Which is more exciting for you, writing or riding?

Oh no, you don’t! There is no comparison, I won’t even try. Each is a thrilling and fabulous journey in its own way, each is a ton of work, an exercise in self-discipline, self-mastery, a day by day spiritual endeavour, an invitation to collaborate creatively with spirit while just showing up, day after day, good days, bad days, in between days. I will say this, after a day of working horses I look forward to plonking into my chair and resting my body on something that does not move while still being gainfully employed writing something. That is very exciting after twenty years as a professional horse trainer, to ride for fun and write for a living.

Could you talk about one work of creative art that has powerfully impacted you as a person?

Hmm, tough question, as there have been many. Chronicles of Narnia taught me early on about right and wrong, difficult moral choices, the virtues of loyalty and honesty and my love for fantasy and animal. Illusions by Richard Bach reawakened my spiritual self when I was seventeen and had lost touch with that part of myself for a few years. Illusions got me searching for what I had lost.

And at twelve, seeing a photo of a masterful horseman of the twentieth century named Nuno Oliviera imprinted me directly and immediately with what kind of horsewoman I wanted to be, there was some kind of magic in that photo, in the expression of horse and rider, the synergy that flowed between them that told me this was horsemanship as an artform and I knew it was where I belonged. I knew I had to know what he knew, that my ‘feel’ mirrored if not equalled, his. I spent the next thirty years searching until miraculously, I came across one of his long time students who is my beloved teacher today. I will never be as good as Oliveira, but I will die trying. It is a quest of sorts.

What relationship do you see between imagination and creativity, and the real world?

They are all inter-changeable. My real world is someone else’s fantasy, there are those who would find me delusional and I would find them lacking in faith and imagination. Our imagination creates and colours our reality and our creativity defines the how and when and how far, how to. None would exist without the other, they are completely symbiotic. All are inter-related and beholden to the reality we have created as a mass of consciousness. That is the mass reality, but our own, day to day, personal reality is very much affected by our imagination and willingness to give ourselves over to our power of creativity. It’s our secret super powers, creativity and imagination. And ‘the real world’ is our playground.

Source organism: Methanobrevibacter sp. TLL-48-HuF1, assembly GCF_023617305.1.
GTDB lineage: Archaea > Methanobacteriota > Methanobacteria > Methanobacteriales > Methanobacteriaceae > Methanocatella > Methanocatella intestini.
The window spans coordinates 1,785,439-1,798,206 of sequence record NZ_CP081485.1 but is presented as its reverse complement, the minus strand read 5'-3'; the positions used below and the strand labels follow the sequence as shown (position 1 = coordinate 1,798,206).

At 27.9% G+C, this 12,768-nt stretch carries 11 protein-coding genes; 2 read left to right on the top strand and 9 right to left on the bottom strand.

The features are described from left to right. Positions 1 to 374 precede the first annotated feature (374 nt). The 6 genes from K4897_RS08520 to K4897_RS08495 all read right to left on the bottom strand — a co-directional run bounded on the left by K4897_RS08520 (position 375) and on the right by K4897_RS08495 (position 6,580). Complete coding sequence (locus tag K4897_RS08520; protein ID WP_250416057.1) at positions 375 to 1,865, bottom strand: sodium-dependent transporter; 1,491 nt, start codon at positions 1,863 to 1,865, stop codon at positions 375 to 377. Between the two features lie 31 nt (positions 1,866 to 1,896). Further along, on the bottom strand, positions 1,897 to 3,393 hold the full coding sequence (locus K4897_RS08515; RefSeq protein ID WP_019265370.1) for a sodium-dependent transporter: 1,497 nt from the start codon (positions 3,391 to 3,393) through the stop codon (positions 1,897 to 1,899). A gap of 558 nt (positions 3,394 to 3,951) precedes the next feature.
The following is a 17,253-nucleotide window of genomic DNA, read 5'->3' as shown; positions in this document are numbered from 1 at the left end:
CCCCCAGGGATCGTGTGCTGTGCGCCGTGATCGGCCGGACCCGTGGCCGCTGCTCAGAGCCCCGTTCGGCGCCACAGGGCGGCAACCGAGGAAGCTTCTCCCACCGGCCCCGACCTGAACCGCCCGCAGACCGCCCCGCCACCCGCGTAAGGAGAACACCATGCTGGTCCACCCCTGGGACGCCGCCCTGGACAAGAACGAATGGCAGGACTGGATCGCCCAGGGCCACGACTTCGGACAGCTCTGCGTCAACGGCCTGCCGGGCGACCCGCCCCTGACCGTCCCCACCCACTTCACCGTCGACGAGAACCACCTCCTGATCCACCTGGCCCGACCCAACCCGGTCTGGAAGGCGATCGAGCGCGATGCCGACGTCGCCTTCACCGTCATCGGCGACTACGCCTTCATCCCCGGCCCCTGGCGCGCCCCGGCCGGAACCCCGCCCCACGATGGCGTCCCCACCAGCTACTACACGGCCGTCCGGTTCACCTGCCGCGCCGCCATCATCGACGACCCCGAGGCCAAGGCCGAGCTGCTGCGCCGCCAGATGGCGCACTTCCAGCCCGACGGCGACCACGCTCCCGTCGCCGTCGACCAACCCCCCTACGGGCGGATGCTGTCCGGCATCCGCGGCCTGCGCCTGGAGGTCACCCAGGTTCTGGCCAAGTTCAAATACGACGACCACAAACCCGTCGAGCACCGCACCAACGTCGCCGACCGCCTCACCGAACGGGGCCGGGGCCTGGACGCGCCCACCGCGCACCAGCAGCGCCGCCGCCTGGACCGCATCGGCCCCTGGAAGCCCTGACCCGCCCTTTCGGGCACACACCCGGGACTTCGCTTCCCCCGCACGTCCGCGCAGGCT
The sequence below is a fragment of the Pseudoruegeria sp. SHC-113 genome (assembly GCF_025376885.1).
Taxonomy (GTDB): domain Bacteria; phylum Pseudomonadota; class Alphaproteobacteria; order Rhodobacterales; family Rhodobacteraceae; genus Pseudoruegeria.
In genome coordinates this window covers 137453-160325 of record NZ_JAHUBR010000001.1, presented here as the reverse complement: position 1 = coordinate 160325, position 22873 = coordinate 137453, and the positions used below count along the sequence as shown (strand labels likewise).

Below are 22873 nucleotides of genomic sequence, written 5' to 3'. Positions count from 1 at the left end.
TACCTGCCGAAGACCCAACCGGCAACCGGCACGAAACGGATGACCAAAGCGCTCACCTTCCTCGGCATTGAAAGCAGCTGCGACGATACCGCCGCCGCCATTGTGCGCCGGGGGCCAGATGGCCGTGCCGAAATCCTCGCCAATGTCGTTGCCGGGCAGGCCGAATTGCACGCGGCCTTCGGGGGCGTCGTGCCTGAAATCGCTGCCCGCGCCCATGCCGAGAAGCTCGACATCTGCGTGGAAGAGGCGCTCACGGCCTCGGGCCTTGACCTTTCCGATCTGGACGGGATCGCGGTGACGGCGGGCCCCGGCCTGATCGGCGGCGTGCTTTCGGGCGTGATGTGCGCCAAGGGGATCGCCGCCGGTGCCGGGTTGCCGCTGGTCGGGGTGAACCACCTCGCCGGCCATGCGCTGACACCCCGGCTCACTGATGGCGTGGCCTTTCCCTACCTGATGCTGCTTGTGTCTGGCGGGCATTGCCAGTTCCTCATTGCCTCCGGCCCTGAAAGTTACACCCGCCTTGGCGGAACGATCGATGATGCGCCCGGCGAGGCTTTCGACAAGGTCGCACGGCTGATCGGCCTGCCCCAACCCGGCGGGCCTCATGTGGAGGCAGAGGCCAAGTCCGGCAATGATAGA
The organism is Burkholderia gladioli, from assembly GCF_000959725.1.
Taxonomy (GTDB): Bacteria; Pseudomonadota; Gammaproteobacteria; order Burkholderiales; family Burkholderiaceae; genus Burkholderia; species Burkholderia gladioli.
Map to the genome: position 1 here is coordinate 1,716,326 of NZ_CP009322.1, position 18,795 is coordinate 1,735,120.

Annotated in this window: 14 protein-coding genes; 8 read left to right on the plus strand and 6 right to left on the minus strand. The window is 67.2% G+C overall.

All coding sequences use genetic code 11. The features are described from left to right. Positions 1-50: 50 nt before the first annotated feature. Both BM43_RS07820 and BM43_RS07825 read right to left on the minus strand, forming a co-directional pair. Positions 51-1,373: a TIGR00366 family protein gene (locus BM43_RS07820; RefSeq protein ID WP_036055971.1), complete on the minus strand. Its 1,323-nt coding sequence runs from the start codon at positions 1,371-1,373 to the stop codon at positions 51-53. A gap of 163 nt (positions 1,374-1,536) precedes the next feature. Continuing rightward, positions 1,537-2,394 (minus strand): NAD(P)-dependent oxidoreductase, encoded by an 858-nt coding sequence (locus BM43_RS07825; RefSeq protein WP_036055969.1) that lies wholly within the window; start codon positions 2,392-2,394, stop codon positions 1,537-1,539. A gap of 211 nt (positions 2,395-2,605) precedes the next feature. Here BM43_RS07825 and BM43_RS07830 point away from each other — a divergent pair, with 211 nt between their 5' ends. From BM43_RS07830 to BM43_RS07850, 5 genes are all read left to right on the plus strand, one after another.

For a writer, it is easy to become an elitist. Have you ever, or do you still, struggle with pride as an author?

I struggle with pride as a human, period. I am deeply passionate about whatever I take on, be it training horses, writing something, gardening, photography, being a good friend or pursuing spiritual understanding and growth, and with such passion comes positive pride as an expression of integrity and virtue, knowing you are giving it your all. But pride, like anything else can have a dark side when it becomes controlling and domineering and self-congratulatory and I do have to keep an eye on that.

With all your success, how do you stay humble?

I remember that I am a child of God, Source, the Universe, but then, so is everyone else. My gifts are not my own really, but a blessed synergy between me and Spirit, an agreement that I entered into to put this gifted brain and body to good use, take good care of myself so I can be available to play my part such as it is. I am here as a cog in a great divine machine, I am not the machine nor do I run the machine alone. And I still muck stalls, do my own laundry, take out the trash and do the dishes. So just how special can I be?

Have you ever considered writing fiction full time?

No. Variety is the spice of life so I think I will always go from one end of the spectrum to another and visit some places in between. I can’t imagine saying I will just write one thing from now on. As for full time, writing will always be just one of the things I do. I also cannot imagine giving up training horses and it is just as demanding and fulfilling an endeavour for me as writing. And better exercise! I have to get out and move every day or I get very grumpy. And that’s bad. Ask anybody.

Now “Take a Walk on The Wild Side” with Susannah in her new book….

EWTB Final Front Cover Only

In the autobiographical Each Wind That Blows, author and horsewoman Susannah Cord returns to Kenya after a thirty year absence. A horseback safari across the famed game reserve, Maasai Mara, draws her back to the land that gave birth to her most cherished childhood memories. Susannah soon finds there is much more in store for her than just an exciting holiday.

An adventure of mind, body and spirit, Each Wind That Blows gallops across the savannah in the company of lions, leopards and elephants, a journey underlined by the joys and sorrows inherently found in the African wilderness. Finding her inner struggles reflected in the life of the savannah, Susannah seeks to come to terms with the eviscerating grief and regret following the loss of a loved one, and the struggle to discover and define a sense of purpose. The echoes of childhood still heard by the adult and the yearning for a connection to the greater mystery that underlies all life, will hold the key to her future.